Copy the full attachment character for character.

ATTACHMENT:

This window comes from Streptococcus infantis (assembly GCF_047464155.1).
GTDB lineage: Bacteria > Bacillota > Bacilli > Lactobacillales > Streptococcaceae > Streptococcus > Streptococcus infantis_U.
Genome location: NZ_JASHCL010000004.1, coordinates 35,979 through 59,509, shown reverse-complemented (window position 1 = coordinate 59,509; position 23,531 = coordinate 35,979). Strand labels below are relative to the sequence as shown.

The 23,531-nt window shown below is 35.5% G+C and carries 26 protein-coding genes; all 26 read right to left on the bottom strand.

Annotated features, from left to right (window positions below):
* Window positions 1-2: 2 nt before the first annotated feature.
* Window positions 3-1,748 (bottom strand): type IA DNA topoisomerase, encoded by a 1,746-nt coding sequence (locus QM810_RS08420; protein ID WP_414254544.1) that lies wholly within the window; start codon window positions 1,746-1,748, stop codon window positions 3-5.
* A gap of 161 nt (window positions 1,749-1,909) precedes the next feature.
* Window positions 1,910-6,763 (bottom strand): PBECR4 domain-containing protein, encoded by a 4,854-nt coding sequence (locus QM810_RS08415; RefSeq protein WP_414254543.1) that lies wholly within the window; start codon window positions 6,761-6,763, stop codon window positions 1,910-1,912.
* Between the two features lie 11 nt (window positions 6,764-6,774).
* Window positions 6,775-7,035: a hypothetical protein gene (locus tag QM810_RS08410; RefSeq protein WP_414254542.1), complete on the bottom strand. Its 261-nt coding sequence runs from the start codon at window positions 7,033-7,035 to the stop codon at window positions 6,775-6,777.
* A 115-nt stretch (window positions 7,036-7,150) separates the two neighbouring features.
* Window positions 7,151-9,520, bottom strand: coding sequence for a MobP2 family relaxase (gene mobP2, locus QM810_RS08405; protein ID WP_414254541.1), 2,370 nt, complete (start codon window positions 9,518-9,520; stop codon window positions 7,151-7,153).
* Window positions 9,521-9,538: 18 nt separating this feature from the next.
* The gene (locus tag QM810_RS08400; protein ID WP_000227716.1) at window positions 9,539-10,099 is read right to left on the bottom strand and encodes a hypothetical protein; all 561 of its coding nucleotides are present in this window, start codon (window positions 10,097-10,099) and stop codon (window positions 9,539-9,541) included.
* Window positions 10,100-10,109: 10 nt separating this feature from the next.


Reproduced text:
This window comes from Streptococcus infantis (assembly GCF_047464155.1).
GTDB lineage: Bacteria > Bacillota > Bacilli > Lactobacillales > Streptococcaceae > Streptococcus > Streptococcus infantis_U.
Genome location: NZ_JASHCL010000004.1, coordinates 35,979 through 59,509, shown reverse-complemented (window position 1 = coordinate 59,509; position 23,531 = coordinate 35,979). Strand labels below are relative to the sequence as shown.

The 23,531-nt window shown below is 35.5% G+C and carries 26 protein-coding genes; all 26 read right to left on the bottom strand.

Annotated features, from left to right (window positions below):
* Window positions 1-2: 2 nt before the first annotated feature.
* Window positions 3-1,748 (bottom strand): type IA DNA topoisomerase, encoded by a 1,746-nt coding sequence (locus QM810_RS08420; protein ID WP_414254544.1) that lies wholly within the window; start codon window positions 1,746-1,748, stop codon window positions 3-5.
* A gap of 161 nt (window positions 1,749-1,909) precedes the next feature.
* Window positions 1,910-6,763 (bottom strand): PBECR4 domain-containing protein, encoded by a 4,854-nt coding sequence (locus QM810_RS08415; RefSeq protein WP_414254543.1) that lies wholly within the window; start codon window positions 6,761-6,763, stop codon window positions 1,910-1,912.
* Between the two features lie 11 nt (window positions 6,764-6,774).
* Window positions 6,775-7,035: a hypothetical protein gene (locus tag QM810_RS08410; RefSeq protein WP_414254542.1), complete on the bottom strand. Its 261-nt coding sequence runs from the start codon at window positions 7,033-7,035 to the stop codon at window positions 6,775-6,777.
* A 115-nt stretch (window positions 7,036-7,150) separates the two neighbouring features.
* Window positions 7,151-9,520, bottom strand: coding sequence for a MobP2 family relaxase (gene mobP2, locus QM810_RS08405; protein ID WP_414254541.1), 2,370 nt, complete (start codon window positions 9,518-9,520; stop codon window positions 7,151-7,153).
* Window positions 9,521-9,538: 18 nt separating this feature from the next.
* The gene (locus tag QM810_RS08400; protein ID WP_000227716.1) at window positions 9,539-10,099 is read right to left on the bottom strand and encodes a hypothetical protein; all 561 of its coding nucleotides are present in this window, start codon (window positions 10,097-10,099) and stop codon (window positions 9,539-9,541) included.
* Window positions 10,100-10,109: 10 nt separating this feature from the next.